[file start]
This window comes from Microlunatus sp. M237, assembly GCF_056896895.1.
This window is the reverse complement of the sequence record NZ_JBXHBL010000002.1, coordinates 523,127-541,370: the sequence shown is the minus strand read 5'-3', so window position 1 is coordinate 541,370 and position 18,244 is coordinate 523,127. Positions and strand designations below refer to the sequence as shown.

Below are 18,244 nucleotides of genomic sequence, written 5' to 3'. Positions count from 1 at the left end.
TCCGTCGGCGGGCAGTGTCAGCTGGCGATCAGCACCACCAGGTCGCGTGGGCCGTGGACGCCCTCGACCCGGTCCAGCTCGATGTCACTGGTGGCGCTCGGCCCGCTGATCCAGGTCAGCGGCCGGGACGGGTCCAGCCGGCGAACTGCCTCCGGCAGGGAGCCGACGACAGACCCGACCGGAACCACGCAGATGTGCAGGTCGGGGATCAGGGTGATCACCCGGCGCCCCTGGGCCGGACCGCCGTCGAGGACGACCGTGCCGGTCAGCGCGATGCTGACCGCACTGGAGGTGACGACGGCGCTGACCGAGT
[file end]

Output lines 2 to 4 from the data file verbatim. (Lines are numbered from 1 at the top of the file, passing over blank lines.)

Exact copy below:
This window is the reverse complement of the sequence record NZ_JBXHBL010000002.1, coordinates 523,127-541,370: the sequence shown is the minus strand read 5'-3', so window position 1 is coordinate 541,370 and position 18,244 is coordinate 523,127. Positions and strand designations below refer to the sequence as shown.

Below are 18,244 nucleotides of genomic sequence, written 5' to 3'. Positions count from 1 at the left end.
TCCGTCGGCGGGCAGTGTCAGCTGGCGATCAGCACCACCAGGTCGCGTGGGCCGTGGACGCCCTCGACCCGGTCCAGCTCGATGTCACTGGTGGCGCTCGGCCCGCTGATCCAGGTCAGCGGCCGGGACGGGTCCAGCCGGCGAACTGCCTCCGGCAGGGAGCCGACGACAGACCCGACCGGAACCACGCAGATGTGCAGGTCGGGGATCAGGGTGATCACCCGGCGCCCCTGGGCCGGACCGCCGTCGAGGACGACCGTGCCGGTCAGCGCGATGCTGACCGCACTGGAGGTGACGACGGCGCTGACCGAGT